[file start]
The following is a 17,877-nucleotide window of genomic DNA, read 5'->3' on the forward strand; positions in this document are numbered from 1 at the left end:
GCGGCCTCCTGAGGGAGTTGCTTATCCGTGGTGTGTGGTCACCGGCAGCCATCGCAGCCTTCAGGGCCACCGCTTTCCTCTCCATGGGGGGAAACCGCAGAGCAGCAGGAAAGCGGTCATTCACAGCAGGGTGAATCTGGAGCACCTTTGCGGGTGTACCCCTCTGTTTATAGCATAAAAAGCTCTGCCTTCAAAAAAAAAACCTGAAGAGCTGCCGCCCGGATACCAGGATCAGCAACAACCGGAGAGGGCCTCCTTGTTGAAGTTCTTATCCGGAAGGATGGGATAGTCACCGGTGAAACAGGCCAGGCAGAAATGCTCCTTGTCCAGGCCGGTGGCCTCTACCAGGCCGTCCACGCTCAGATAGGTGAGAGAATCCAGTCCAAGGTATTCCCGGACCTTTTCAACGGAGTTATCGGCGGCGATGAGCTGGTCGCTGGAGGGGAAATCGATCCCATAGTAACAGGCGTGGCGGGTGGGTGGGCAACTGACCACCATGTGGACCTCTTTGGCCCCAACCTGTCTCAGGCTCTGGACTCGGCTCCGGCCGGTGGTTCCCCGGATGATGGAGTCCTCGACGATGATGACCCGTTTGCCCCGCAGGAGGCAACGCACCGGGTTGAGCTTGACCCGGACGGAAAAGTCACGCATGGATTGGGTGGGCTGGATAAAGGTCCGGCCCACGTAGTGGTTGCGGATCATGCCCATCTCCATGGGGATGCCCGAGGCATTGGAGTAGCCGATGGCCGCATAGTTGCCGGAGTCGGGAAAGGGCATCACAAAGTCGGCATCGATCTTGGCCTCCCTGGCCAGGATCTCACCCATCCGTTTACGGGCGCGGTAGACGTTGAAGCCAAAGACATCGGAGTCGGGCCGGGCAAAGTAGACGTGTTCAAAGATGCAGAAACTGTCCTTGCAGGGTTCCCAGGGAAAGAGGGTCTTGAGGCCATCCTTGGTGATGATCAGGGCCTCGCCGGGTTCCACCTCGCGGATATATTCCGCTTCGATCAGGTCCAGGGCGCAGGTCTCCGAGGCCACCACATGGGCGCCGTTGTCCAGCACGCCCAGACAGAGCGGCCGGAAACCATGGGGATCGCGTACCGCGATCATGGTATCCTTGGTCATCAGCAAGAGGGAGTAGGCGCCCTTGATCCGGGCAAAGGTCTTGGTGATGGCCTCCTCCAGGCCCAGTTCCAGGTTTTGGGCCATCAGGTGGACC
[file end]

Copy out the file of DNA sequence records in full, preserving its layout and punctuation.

The following is a 17,877-nucleotide window of genomic DNA, read 5'->3' on the forward strand; positions in this document are numbered from 1 at the left end:
GCGGCCTCCTGAGGGAGTTGCTTATCCGTGGTGTGTGGTCACCGGCAGCCATCGCAGCCTTCAGGGCCACCGCTTTCCTCTCCATGGGGGGAAACCGCAGAGCAGCAGGAAAGCGGTCATTCACAGCAGGGTGAATCTGGAGCACCTTTGCGGGTGTACCCCTCTGTTTATAGCATAAAAAGCTCTGCCTTCAAAAAAAAAACCTGAAGAGCTGCCGCCCGGATACCAGGATCAGCAACAACCGGAGAGGGCCTCCTTGTTGAAGTTCTTATCCGGAAGGATGGGATAGTCACCGGTGAAACAGGCCAGGCAGAAATGCTCCTTGTCCAGGCCGGTGGCCTCTACCAGGCCGTCCACGCTCAGATAGGTGAGAGAATCCAGTCCAAGGTATTCCCGGACCTTTTCAACGGAGTTATCGGCGGCGATGAGCTGGTCGCTGGAGGGGAAATCGATCCCATAGTAACAGGCGTGGCGGGTGGGTGGGCAACTGACCACCATGTGGACCTCTTTGGCCCCAACCTGTCTCAGGCTCTGGACTCGGCTCCGGCCGGTGGTTCCCCGGATGATGGAGTCCTCGACGATGATGACCCGTTTGCCCCGCAGGAGGCAACGCACCGGGTTGAGCTTGACCCGGACGGAAAAGTCACGCATGGATTGGGTGGGCTGGATAAAGGTCCGGCCCACGTAGTGGTTGCGGATCATGCCCATCTCCATGGGGATGCCCGAGGCATTGGAGTAGCCGATGGCCGCATAGTTGCCGGAGTCGGGAAAGGGCATCACAAAGTCGGCATCGATCTTGGCCTCCCTGGCCAGGATCTCACCCATCCGTTTACGGGCGCGGTAGACGTTGAAGCCAAAGACATCGGAGTCGGGCCGGGCAAAGTAGACGTGTTCAAAGATGCAGAAACTGTCCTTGCAGGGTTCCCAGGGAAAGAGGGTCTTGAGGCCATCCTTGGTGATGATCAGGGCCTCGCCGGGTTCCACCTCGCGGATATATTCCGCTTCGATCAGGTCCAGGGCGCAGGTCTCCGAGGCCACCACATGGGCGCCGTTGTCCAGCACGCCCAGACAGAGCGGCCGGAAACCATGGGGATCGCGTACCGCGATCATGGTATCCTTGGTCATCAGCAAGAGGGAGTAGGCGCCCTTGATCCGGGCAAAGGTCTTGGTGATGGCCTCCTCCAGGCCCAGTTCCAGGTTTTGGGCCATCAGGTGGACC